Some days you make a choice. Some days the choice makes you.
That sounded a lot cooler in my head.
This morning brought with it the inevitable moment that I knew had been coming. Today, I went back to pseudo-long distances and hills, which meant that I was unquestionably going to be slowing down. Really, it's the only reasonable thing to do when your course gets monumentally tougher.
In order to make this an acceptable development, I made a few choices before I even started the workout. First, I got up as soon as my alarm went off, and I gave myself a little time to get motivated for the run. With the increase in mileage this week, we're up to a whopping ten miles on Wednesday morning, which is no easy feat for those of us with full time jobs. Still, I walked the line between having time to wake and having time to run. By the time I was actually out on the road, I had convinced myself that this wouldn't be as hard as I had originally expected.
Surprisingly, this was not the biggest mental victory of the morning. That belonged to my choice of direction. By going clockwise on my course, I was choosing to run the more difficult path, with multiple sharp uphill climbs and downhills that gave very little relief. This was a conscious decision to really challenge my newfound strength among reasonable temperatures.
Still in the semi-dark of the morning, I headed down the hill, and after determining that the ACL setup wasn't going to obstruct my path (which took a little investigating), I made the turn onto the trail around Town Lake. Here, about two miles into the run, I made two more choices. Realizing that I was moving quickly, I had started to automatically slow down, but caught myself. If I were honestly running by effort and not pace, I could maintain what I was already doing and be okay. The upcoming hills would slow me down of their own accord. Also, even though there were several catchable people in front of me, I would not try and race anyone. If I passed them, it would feel great, but in the greater scheme of my training, it wouldn't matter at all, so I just had to maintain my level of effort.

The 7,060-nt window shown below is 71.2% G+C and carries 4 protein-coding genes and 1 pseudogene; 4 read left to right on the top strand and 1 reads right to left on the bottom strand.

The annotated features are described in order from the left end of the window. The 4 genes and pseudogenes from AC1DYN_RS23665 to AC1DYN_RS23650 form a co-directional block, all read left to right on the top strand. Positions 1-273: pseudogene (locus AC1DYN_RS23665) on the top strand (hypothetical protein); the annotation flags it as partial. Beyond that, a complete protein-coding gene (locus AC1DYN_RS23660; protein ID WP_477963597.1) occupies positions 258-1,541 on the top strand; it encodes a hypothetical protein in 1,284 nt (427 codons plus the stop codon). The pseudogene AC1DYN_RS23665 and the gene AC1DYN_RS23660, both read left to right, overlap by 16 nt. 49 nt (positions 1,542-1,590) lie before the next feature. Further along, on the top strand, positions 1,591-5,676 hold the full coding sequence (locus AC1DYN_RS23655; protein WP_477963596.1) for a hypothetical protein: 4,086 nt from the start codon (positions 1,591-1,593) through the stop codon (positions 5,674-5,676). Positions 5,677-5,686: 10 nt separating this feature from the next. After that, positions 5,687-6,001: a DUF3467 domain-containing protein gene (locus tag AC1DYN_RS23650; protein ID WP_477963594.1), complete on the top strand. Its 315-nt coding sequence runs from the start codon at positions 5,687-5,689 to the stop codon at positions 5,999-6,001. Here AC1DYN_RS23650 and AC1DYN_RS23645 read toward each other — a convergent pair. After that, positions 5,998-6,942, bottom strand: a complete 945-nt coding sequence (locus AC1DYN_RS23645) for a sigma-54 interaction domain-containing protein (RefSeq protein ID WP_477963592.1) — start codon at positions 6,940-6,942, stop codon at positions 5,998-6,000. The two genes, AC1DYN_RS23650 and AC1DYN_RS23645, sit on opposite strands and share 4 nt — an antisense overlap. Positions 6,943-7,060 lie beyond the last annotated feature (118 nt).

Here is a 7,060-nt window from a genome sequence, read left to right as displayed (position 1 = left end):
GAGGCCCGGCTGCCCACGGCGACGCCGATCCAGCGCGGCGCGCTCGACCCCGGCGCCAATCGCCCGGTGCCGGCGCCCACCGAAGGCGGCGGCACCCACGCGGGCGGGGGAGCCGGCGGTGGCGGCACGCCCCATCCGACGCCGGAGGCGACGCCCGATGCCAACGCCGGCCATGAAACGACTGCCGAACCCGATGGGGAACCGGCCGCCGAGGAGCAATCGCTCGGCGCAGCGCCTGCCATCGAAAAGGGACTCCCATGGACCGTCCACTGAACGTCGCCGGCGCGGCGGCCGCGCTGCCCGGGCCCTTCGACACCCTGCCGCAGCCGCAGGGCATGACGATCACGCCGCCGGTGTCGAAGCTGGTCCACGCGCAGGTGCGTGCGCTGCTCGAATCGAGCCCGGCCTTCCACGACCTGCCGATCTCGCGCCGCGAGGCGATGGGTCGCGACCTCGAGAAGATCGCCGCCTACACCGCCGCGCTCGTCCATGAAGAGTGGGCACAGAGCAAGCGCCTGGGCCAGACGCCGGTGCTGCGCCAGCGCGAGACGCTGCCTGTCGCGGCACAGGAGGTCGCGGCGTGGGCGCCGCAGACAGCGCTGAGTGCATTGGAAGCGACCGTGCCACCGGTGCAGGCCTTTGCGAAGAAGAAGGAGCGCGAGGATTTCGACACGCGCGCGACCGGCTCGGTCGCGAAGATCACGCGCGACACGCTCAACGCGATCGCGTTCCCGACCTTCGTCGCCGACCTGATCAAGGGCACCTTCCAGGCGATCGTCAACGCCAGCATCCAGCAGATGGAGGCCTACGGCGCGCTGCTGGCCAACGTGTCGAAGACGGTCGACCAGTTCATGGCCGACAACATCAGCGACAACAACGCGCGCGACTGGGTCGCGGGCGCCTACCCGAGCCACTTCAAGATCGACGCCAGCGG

This proved to be easier than expected, especially on the aforementioned sharp uphills. It didn't matter if I slowed down, because my effort level was constant. Oddly enough, this fact made the hills seem smaller, and increased my speed in scaling them. I tried hard not to pay attention to my time, and this paid off at the end as I figured out my speed, discovering it to be much faster than it felt.
Some say that you can choose to be happy. If the booming market of psychopharmacology has taught us anything, it's that this is not entirely accurate. However, you can make choices that help you along your way. Today, I made all the tough choices I could make (before 8:00 am), and at the end, I was practically glowing. Sure, that fire burned out by 2 in the afternoon, but I still had it for a while, and all because I chose to do the more difficult thing in the smartest way possible.
And if I choose to get up on time tomorrow, I've got a rest day on the horizon.
64 Degrees / Sunrise
1 Hour, 13 Minutes, 33 Seconds
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